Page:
Lautsi v. Italy: Coercion and Lack of Neutrality in the Classroom?
Queen's University Belfast - School of Law
(2012-2013) 6 Annuaire Droit et Religions 601-617
On 18 March 2011, the Grand Chamber of the European Court of Human Rights delivered its much awaited judgment in Lautsi and Others v Italy. The case revolved around the presence of crucifixes on the walls of classrooms in state schools. The Grand Chamber, in overturning the Chamber judgment, found that there was no breach of parental rights in education under Article 2 of Protocol 1 of the European Convention. The state did not have a duty to maintain neutrality in schools and it had a wide margin of appreciation in deciding on the place of religious symbols in schools. This commentary focuses on the Grand Chamber’s reasoning, compares it with the Chamber’s judgment, draws examples from other jurisdictions and considers the potential implications of the Chamber judgment being upheld by the Grand Chamber.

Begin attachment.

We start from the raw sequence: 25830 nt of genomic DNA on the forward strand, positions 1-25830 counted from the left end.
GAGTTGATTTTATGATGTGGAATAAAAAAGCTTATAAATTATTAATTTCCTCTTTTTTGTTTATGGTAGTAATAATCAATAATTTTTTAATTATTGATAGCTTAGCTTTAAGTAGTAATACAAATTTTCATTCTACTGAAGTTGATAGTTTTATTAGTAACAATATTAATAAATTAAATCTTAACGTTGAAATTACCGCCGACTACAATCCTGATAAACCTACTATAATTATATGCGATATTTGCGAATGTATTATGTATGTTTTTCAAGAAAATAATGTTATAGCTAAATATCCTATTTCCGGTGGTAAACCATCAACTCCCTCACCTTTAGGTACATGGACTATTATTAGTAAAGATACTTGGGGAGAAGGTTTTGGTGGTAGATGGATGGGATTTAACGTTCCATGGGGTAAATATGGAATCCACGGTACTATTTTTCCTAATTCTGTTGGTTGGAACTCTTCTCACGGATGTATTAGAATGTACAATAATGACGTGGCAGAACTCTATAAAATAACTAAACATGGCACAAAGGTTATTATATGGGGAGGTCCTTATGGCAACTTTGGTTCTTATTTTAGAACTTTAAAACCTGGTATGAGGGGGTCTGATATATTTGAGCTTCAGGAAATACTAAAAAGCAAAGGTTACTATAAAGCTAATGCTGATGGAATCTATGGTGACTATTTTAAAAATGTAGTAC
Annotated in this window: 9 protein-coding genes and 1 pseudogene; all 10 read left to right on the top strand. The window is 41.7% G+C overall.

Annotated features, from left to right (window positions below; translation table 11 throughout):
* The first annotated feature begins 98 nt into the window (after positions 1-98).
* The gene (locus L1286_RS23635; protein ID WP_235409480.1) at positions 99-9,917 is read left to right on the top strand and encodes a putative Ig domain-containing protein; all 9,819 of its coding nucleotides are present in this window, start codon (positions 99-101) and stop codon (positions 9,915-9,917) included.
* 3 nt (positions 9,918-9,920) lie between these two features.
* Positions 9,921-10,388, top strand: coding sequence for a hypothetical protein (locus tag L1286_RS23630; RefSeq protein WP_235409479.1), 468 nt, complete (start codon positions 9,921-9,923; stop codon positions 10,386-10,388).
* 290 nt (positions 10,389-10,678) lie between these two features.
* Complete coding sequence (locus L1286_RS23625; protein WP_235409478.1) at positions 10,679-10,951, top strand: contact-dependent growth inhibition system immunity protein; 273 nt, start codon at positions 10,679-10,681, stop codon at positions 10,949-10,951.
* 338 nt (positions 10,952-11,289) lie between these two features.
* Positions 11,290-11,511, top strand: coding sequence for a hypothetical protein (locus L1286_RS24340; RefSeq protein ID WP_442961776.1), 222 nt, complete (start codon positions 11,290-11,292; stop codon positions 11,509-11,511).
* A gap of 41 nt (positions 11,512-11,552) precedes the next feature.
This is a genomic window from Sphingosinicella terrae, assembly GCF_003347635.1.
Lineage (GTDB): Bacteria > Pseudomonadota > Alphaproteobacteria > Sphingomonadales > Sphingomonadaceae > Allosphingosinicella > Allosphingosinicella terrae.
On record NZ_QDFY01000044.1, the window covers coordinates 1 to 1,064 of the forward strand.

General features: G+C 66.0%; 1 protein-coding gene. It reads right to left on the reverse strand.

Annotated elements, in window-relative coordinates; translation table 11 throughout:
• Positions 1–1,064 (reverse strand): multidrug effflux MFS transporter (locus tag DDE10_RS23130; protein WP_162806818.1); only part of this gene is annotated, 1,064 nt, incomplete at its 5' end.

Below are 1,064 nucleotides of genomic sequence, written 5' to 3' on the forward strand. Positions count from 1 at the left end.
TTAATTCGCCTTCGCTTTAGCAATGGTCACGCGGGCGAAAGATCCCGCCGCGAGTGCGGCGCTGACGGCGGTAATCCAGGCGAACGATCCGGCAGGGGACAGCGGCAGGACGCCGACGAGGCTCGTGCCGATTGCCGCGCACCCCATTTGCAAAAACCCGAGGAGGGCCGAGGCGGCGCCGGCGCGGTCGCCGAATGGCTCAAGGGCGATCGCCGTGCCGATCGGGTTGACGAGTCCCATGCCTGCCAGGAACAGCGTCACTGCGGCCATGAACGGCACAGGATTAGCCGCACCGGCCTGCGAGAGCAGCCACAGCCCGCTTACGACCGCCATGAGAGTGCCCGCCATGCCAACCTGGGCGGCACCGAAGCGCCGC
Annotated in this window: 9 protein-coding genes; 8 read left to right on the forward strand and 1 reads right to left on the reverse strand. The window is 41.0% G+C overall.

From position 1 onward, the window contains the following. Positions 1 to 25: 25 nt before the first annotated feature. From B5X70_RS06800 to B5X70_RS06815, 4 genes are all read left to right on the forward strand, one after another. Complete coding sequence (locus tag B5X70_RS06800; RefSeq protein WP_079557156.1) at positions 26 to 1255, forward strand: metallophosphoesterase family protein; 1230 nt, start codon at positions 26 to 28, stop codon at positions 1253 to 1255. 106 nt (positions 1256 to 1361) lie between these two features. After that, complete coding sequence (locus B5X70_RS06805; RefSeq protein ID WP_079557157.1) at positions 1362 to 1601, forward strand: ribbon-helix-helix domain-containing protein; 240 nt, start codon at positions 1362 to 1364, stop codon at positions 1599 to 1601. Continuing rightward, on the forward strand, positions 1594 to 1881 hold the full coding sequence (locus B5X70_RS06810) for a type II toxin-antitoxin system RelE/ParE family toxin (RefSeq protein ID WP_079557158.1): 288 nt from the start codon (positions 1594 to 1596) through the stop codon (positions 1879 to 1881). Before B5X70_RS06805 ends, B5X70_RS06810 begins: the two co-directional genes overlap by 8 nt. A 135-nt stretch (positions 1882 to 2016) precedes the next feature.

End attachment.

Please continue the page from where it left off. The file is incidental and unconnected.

Number of Pages in PDF File: 15Accepted Paper Series
Date posted: November 4, 2012 ; Last revised: November 28, 2012
© 2014 Social Science Electronic Publishing, Inc. All Rights Reserved.
This page was processed by apollo2 in 0.250 seconds